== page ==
Imtiaz presents a gritty yet humourous narrative that takes the reader through the inner workings of a national newspaper, political rallies, literature festivals and socialites at fashion week. We experience all this through a reporter’s lens as Ayesha jets from pressers to rallies in rickshaws and taxis all the while working through her plentiful personal issues, topmost among which is finding a suitable man to date in the wasteland that is Karachi.
In describing life as usual, Imtiaz takes on the many serious issues facing journalists in the field today — safety (or lack thereof), the deficient infrastructure and support, and the alarming rate at which journalists are being recruited by political parties to report as required. The story is told uniquely, from an advantage point of Imtiaz’s years spent being a reporter in Karachi for one of the country’s leading newspapers.
Imtiaz aptly packs Karachi’s myriad idiosyncrasies and nuances neatly into a narrative that spans everything that is relative to and reflective of Karachi’s inherent fabric — from the bomb blasts to terrorism reports, the CNG crisis, politicians’ tiresome and endless security detail and much more, highlighting what is necessary to grasp quickly all that is wrong with Karachi today.
Another arc to the plot includes Ayesha’s abysmal personal life. Her life as a single female reporter revolves around work mainly, and she complains of the lack of candidates worth dating in the city. Between rich men lost in a listless sense of ennui and obnoxious fellow journalists, her options remain plainly limited.
All this, juxtaposed with her chasing the city’s best bun kababs and gorging on copious amounts of chilli chips, doesn’t let the reader forget for a moment they are in fact are travelling with the protagonist through the underbelly of Karachi, where gang wars are common and gang leaders carry the latest iPhones.
Escape seems to be on Ayesha’s mind constantly and that pulsating restlessness and anxiety is the force that pushes her forward to expose the flaws of the system as much as it sustains her and fuels her journalistic ambitions. The holy grail of being hired by a foreign media organisation is persistent throughout the novel and Ayesha envies those who have succeeded in being recruited by foreign organisations and moving away from Karachi, “where life and love come to die.”What is carried out with especial bravado are the newspaper’s headlines of the day that begin each chapter, each more laughable than the other, leaving one to seriously ponder over the dire state of affairs of our news media in general: “MQM sends haleem and nihari to prime minister,” “City wears anti-dengue look,” “Big black ghost lands many factory workers in the hospital,” and the best, “Taliban accuse Pakistani government of using sorcery and black magic.”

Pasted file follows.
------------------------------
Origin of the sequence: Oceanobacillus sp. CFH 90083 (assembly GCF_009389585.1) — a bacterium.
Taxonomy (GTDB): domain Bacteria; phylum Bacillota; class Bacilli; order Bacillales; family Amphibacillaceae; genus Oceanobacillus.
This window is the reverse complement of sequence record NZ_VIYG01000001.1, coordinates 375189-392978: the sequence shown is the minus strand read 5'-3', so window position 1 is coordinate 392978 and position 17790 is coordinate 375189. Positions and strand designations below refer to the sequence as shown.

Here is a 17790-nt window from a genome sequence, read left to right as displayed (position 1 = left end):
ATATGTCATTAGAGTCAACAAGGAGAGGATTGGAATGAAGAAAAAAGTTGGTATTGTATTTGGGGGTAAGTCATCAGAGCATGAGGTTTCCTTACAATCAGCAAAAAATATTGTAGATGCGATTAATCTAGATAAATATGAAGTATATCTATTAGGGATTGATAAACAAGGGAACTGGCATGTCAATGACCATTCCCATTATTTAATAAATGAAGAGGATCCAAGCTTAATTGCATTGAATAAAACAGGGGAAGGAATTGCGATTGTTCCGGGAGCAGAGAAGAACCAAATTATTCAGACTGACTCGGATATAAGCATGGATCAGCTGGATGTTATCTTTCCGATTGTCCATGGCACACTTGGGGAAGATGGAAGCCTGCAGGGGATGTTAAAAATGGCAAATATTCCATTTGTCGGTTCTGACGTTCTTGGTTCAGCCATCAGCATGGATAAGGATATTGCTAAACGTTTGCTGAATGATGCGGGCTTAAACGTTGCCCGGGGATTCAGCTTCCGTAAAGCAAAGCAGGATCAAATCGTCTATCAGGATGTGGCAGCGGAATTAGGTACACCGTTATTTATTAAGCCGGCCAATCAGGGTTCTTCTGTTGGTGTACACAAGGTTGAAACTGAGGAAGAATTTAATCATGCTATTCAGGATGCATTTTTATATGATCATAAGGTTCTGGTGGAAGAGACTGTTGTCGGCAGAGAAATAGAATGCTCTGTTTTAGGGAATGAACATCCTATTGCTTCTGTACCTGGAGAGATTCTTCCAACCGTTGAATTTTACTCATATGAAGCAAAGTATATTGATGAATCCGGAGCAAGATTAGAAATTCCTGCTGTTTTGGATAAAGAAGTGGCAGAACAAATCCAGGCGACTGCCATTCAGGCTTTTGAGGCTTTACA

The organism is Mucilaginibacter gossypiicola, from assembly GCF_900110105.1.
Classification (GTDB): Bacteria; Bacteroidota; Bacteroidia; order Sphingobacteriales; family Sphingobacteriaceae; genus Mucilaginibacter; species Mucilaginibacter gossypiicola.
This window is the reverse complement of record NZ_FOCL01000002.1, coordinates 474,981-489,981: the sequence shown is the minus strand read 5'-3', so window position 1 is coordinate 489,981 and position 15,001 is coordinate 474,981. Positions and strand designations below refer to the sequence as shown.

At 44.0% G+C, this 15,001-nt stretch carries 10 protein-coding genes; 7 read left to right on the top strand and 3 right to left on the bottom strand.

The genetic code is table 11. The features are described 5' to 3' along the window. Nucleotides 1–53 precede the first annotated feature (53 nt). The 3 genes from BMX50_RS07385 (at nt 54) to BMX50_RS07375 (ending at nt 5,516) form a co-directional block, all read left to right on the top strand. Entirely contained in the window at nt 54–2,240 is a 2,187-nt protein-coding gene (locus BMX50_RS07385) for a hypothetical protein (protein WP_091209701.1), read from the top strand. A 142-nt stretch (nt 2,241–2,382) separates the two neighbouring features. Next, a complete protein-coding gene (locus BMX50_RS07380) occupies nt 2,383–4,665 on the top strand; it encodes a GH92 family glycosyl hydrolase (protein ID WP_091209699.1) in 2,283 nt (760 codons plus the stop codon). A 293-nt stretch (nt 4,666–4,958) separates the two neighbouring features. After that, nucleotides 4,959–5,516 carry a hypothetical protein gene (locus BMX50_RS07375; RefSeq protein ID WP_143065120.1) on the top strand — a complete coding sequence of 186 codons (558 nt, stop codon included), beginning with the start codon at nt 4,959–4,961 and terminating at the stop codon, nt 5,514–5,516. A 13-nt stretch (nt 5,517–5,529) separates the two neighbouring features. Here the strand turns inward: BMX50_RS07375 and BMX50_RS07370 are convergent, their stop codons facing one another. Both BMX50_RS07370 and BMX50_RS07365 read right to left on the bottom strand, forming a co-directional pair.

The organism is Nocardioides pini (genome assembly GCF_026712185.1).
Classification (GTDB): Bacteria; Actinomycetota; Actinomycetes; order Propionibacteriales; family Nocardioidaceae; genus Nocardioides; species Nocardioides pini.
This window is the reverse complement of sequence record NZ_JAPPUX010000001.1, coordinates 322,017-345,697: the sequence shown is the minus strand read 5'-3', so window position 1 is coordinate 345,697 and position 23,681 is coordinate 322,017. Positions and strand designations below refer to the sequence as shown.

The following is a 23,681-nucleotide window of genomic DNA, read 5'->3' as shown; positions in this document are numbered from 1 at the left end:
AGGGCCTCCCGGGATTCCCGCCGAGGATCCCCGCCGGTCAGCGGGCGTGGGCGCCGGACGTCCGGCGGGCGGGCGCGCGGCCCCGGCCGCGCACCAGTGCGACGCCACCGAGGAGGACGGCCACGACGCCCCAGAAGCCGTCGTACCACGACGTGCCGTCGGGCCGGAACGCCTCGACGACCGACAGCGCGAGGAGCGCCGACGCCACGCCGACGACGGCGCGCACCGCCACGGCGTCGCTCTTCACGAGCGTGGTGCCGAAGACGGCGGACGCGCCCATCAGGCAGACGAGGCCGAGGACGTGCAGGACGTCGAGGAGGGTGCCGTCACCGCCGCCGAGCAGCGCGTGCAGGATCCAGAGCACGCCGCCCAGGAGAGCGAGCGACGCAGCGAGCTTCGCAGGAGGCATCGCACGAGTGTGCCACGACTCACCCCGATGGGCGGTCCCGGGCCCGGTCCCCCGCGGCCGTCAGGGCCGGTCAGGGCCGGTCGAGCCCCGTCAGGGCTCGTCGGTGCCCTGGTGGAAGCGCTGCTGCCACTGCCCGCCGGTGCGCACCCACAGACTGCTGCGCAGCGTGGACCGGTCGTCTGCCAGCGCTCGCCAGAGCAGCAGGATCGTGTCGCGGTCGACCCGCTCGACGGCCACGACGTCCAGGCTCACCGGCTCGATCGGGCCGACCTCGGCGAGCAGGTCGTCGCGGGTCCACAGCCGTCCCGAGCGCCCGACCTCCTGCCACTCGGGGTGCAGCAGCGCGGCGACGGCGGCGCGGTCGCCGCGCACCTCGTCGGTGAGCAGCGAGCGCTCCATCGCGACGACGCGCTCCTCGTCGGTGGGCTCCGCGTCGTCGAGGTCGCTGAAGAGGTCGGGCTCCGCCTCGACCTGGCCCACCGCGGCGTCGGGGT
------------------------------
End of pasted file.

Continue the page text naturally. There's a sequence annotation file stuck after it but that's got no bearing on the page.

As Ayesha manoeuvres her way through Karachi’s journalistic circles, she aptly describes the media flux within which all sorts of people come together, roles overlapping. Foreign correspondents and fixers that are reflective of a post 9/11 state of affairs, along with the requisite diplomats and local journalists, are posited alongside each other, exemplifying the cutthroat landscape within which they engage in the harrowing game of survival. In one particular chapter, Imtiaz cleanly mocks the cliché of writing a story on gang wars in Lyari (every transient foreign correspondent’s “it” assignment to announce they are now legitimate reporters based in Pakistan) and pays homage to all those who are both genuine and pseudo in the land of the pure.
This delicate comparison — something she excels at drawing, takes us deeper into this world, showing us a microcosm in the form of the tiny journalistic community. Her very brash and witty accounts remind one of Kim Barker’s book on her life as a reporter in Pakistan and Afghanistan, as she describes the military-embedded reporter’s war stories in a similarly witty tone. But where Barker employs dark humour to tell her tale, Imtiaz’s account comes off more as a rant against Karachi’s many flaws. Occasionally, they bring her a smile.
The book lauds those who speak out against all that is wrong with the country today, such as the character of Samir Khan whose father was shipped of to Guantanamo and held without charge for several years. She is equally quick to denounce politicians’ daughters “decked in diamonds and Bottega Veneta clutches with no good explanation as to how they can afford them” thus pointing out the vast intellectual disparity between these two groups of people living in the same city.
Amidst the persistent air of doom and gloom and much more that is Karachi (a city obsessed with Humsafar, Turkish soap operas and cricket betting), Imtiaz still manages to carve out a narrative of hope that is the driving force of the millions that trudge along here, giving her book thus the clichéd happy-ever-after ending. Her narrative is articulate and fast-paced, and doesn’t disinterest the reader for a moment. All in all, it is a book for those who share her feelings about dystopic Karachi and care for a light, wholehearted look at the city and its many demons.
Karachi, You’re Killing Me!
By Saba Imtiaz
Random House, India